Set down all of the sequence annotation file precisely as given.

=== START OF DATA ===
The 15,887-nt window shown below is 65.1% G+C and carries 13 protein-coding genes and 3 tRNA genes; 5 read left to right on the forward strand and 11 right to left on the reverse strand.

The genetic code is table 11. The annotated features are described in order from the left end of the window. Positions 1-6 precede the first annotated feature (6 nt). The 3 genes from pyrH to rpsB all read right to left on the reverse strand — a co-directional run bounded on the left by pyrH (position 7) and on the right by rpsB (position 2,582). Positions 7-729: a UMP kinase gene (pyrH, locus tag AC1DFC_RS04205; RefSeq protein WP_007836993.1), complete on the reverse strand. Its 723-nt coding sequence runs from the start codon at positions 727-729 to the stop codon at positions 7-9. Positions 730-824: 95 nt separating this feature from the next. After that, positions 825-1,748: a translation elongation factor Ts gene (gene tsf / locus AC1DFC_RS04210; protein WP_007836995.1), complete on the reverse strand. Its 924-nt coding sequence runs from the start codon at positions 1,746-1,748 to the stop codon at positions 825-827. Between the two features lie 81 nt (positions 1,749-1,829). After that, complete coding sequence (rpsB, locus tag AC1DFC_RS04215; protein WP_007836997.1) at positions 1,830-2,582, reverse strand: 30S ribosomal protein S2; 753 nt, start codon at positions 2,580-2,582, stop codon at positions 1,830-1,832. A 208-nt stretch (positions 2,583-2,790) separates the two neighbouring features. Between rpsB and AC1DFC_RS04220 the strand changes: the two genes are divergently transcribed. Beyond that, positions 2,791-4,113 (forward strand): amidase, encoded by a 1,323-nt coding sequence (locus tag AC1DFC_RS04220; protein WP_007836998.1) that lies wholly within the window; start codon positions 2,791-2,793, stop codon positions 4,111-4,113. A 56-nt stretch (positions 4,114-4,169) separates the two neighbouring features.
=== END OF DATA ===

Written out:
The 15,887-nt window shown below is 65.1% G+C and carries 13 protein-coding genes and 3 tRNA genes; 5 read left to right on the forward strand and 11 right to left on the reverse strand.

The genetic code is table 11. The annotated features are described in order from the left end of the window. Positions 1-6 precede the first annotated feature (6 nt). The 3 genes from pyrH to rpsB all read right to left on the reverse strand — a co-directional run bounded on the left by pyrH (position 7) and on the right by rpsB (position 2,582). Positions 7-729: a UMP kinase gene (pyrH, locus tag AC1DFC_RS04205; RefSeq protein WP_007836993.1), complete on the reverse strand. Its 723-nt coding sequence runs from the start codon at positions 727-729 to the stop codon at positions 7-9. Positions 730-824: 95 nt separating this feature from the next. After that, positions 825-1,748: a translation elongation factor Ts gene (gene tsf / locus AC1DFC_RS04210; protein WP_007836995.1), complete on the reverse strand. Its 924-nt coding sequence runs from the start codon at positions 1,746-1,748 to the stop codon at positions 825-827. Between the two features lie 81 nt (positions 1,749-1,829). After that, complete coding sequence (rpsB, locus tag AC1DFC_RS04215; protein WP_007836997.1) at positions 1,830-2,582, reverse strand: 30S ribosomal protein S2; 753 nt, start codon at positions 2,580-2,582, stop codon at positions 1,830-1,832. A 208-nt stretch (positions 2,583-2,790) separates the two neighbouring features. Between rpsB and AC1DFC_RS04220 the strand changes: the two genes are divergently transcribed. Beyond that, positions 2,791-4,113 (forward strand): amidase, encoded by a 1,323-nt coding sequence (locus tag AC1DFC_RS04220; protein WP_007836998.1) that lies wholly within the window; start codon positions 2,791-2,793, stop codon positions 4,111-4,113. A 56-nt stretch (positions 4,114-4,169) separates the two neighbouring features.